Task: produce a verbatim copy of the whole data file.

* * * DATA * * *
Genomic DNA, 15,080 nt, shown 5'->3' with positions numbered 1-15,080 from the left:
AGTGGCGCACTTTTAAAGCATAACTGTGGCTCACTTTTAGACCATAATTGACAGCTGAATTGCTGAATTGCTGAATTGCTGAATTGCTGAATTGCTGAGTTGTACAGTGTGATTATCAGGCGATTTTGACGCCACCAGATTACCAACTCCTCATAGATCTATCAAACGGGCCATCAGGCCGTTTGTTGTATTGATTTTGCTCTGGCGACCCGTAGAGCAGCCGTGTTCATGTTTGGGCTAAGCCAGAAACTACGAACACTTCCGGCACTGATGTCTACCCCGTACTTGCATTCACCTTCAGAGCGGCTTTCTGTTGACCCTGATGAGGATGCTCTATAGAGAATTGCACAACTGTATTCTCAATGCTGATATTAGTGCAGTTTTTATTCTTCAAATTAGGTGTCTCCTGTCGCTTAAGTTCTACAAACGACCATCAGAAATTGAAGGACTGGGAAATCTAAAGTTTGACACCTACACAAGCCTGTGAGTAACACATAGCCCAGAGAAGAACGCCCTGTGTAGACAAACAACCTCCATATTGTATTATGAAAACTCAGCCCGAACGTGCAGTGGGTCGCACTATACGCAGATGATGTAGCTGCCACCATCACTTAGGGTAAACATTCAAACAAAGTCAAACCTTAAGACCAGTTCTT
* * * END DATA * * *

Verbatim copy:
Genomic DNA, 15,080 nt, shown 5'->3' with positions numbered 1-15,080 from the left:
AGTGGCGCACTTTTAAAGCATAACTGTGGCTCACTTTTAGACCATAATTGACAGCTGAATTGCTGAATTGCTGAATTGCTGAATTGCTGAATTGCTGAGTTGTACAGTGTGATTATCAGGCGATTTTGACGCCACCAGATTACCAACTCCTCATAGATCTATCAAACGGGCCATCAGGCCGTTTGTTGTATTGATTTTGCTCTGGCGACCCGTAGAGCAGCCGTGTTCATGTTTGGGCTAAGCCAGAAACTACGAACACTTCCGGCACTGATGTCTACCCCGTACTTGCATTCACCTTCAGAGCGGCTTTCTGTTGACCCTGATGAGGATGCTCTATAGAGAATTGCACAACTGTATTCTCAATGCTGATATTAGTGCAGTTTTTATTCTTCAAATTAGGTGTCTCCTGTCGCTTAAGTTCTACAAACGACCATCAGAAATTGAAGGACTGGGAAATCTAAAGTTTGACACCTACACAAGCCTGTGAGTAACACATAGCCCAGAGAAGAACGCCCTGTGTAGACAAACAACCTCCATATTGTATTATGAAAACTCAGCCCGAACGTGCAGTGGGTCGCACTATACGCAGATGATGTAGCTGCCACCATCACTTAGGGTAAACATTCAAACAAAGTCAAACCTTAAGACCAGTTCTT